I don’t like to call games luxury items. During COVID lockdown here in Germany, game industry sales have steadily gone up. We didn’t discard games like some triviality as soon as circumstances became a bit more taxing. On the contrary, during this period we became more and more involved with what the cultural industry has to offer. We watched more movies, read more books, and played more games. That’s not a sign of luxury, but a sign that culture in general and games in particular are an important part of modern life.
Of course, we could do without games if we had to. But that also applies to very large parts of our food pyramid, and no one would think of calling cheese, peperoni and milk “luxury goods”. To call games a luxury reveals a reflexive hostility towards pleasure. The idea that nothing that‘s supposed to be pleasing and make us more social actually matters. The way “real work” matters. It’s merely a reward for making it through another work week.
Yet the last few months in particular have shown how important it is for our emotional and spiritual well-being to seek out these small moments of joy, we can share with others. Our need to play together is so strong that we are even willing to make use of unwieldy and error-prone digital platforms, if they allow us to participate in this aspect of our cultural life.
While convenient and tempting, I think it’s quite lazy to deny games any cultural potential and value. Particularly when we only look at how it benefits us individually. But the fun we have with a game is only indirectly linked to its cultural merits. Culture is what happens when we engage other people. It‘s the way we discover what we have in common, and it’s woven from the habits we develop together.
Those who are part of a culture do not consider the elements that make it up a luxury, but a necessary condition for keeping that culture alive.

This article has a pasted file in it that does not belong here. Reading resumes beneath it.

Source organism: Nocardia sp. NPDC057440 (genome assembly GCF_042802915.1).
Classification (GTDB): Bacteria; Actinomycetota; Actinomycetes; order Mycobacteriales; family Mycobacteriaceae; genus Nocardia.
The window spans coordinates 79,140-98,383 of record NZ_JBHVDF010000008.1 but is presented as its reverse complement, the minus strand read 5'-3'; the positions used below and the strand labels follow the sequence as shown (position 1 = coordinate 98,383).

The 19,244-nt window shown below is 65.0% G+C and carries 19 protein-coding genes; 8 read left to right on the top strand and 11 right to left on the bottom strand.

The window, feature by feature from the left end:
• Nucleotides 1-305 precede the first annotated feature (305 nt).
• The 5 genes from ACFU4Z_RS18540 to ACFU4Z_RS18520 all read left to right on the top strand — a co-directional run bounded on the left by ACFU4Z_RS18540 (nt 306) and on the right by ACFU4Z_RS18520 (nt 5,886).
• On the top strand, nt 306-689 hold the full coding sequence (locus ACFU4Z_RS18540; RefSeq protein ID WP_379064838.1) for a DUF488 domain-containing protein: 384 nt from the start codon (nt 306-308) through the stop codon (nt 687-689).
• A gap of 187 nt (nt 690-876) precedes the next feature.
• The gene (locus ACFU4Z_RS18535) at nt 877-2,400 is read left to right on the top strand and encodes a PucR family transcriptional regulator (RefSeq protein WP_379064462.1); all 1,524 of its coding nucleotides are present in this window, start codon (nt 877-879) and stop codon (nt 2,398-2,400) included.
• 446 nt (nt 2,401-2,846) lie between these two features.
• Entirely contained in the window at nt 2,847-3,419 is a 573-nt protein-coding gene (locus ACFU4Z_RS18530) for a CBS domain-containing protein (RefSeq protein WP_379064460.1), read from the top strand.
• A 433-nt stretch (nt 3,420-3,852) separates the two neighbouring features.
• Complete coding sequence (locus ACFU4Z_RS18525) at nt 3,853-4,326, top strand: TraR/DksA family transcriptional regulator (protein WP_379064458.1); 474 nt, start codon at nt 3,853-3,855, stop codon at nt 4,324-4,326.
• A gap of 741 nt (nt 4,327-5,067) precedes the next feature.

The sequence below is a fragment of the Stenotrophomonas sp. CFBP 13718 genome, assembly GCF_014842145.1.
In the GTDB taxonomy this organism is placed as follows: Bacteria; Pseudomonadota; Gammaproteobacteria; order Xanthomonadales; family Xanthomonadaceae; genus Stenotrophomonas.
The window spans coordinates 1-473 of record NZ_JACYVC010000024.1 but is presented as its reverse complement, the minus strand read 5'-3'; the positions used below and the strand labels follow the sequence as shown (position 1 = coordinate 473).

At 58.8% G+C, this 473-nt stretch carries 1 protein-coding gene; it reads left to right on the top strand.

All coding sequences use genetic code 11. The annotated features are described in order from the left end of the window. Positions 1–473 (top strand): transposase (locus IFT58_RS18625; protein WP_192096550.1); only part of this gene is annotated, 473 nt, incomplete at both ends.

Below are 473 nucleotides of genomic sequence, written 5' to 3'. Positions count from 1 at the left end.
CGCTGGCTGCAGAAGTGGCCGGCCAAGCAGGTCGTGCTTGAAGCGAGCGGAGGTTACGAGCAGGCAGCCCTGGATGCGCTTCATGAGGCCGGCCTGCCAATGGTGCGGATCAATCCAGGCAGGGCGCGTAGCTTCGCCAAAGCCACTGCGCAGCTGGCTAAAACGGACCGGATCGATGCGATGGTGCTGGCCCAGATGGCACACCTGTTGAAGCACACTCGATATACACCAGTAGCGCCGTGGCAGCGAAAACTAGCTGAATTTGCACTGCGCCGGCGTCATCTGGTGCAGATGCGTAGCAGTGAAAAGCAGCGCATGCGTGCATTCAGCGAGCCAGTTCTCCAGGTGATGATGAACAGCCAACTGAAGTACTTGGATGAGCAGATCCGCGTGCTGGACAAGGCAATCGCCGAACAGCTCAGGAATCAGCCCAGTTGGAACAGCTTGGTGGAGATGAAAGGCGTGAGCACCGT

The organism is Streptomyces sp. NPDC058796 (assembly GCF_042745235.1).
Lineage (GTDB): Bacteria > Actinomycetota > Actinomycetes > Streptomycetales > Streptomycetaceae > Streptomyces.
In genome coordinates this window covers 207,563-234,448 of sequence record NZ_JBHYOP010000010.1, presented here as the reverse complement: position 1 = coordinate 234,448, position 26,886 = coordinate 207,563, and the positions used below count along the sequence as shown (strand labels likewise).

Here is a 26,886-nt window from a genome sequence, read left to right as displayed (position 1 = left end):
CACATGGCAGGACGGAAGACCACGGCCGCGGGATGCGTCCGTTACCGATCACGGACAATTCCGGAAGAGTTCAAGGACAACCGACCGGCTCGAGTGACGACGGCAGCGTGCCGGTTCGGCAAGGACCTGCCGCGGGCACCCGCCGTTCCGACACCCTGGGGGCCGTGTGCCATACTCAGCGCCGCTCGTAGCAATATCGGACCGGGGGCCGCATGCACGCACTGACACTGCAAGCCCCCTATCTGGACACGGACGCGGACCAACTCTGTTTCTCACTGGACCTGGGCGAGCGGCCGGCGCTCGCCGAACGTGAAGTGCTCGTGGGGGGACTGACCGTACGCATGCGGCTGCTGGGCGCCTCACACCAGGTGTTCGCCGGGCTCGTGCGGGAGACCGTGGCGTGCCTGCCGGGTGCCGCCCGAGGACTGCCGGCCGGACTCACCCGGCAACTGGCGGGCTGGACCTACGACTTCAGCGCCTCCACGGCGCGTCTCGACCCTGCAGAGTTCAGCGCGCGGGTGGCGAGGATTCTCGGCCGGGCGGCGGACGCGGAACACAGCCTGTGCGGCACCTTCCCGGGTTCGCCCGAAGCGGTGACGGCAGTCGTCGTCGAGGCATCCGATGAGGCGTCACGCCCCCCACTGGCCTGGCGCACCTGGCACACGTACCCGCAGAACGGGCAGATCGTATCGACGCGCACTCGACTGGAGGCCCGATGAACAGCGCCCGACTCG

This is also the second reason why I am uncomfortable calling games luxury items. To take part in cultural life, you need access to it. To take part in gaming culture, you need (in most cases) players, certainly time to devote to gaming, and of course games that provide the basis for playing at all. By definition, luxury goods are those that represent a significant monetary value. To afford luxury is above all a financial question. Those who buy luxury goods do so not least to show them off and present them as a sign of their own status. If games are primarily understood as luxury goods, then this not only allows them to be moved into a higher price segment; it is almost mandatory to do so. Cheap luxury is basically an oxymoron.
So if we were to accept games (and gaming) as luxury, we would also have to accept the corollary and raise the financial barrier to entry. Luxury that everyone can afford is no longer luxury, but simply the new standard. Access to gaming culture is then made more difficult for all those who do not have the means to start a game collection and a regular gaming group. Gaming culture, at the end of the day, exists around those who own games and invite others to play. It’s about passion, not about excess and showing off.
Play, as Johan Huizinga already observed, is an end in and of itself. We play games in order to play them and enjoy the activity for its own sake. It is, simply put, fun. But by sharing and experiencing these very things with others we create a sense of belonging and social cohesion. We feel connected to others who play, not just because we’ve sat at a table with them, but because we can relate to many of their experiences and adventures. We recognise a bit of ourselves in the other person.
Our need to belong is deeply human, and not tied to a desire for luxury and opulence. Games are one way in which we can meet this need. Even beyond the hurdles and difficulties of the last year. So it shouldn’t come as a surprise that more and more people devote themselves to games. Just as this feeling of community feels so precious right now.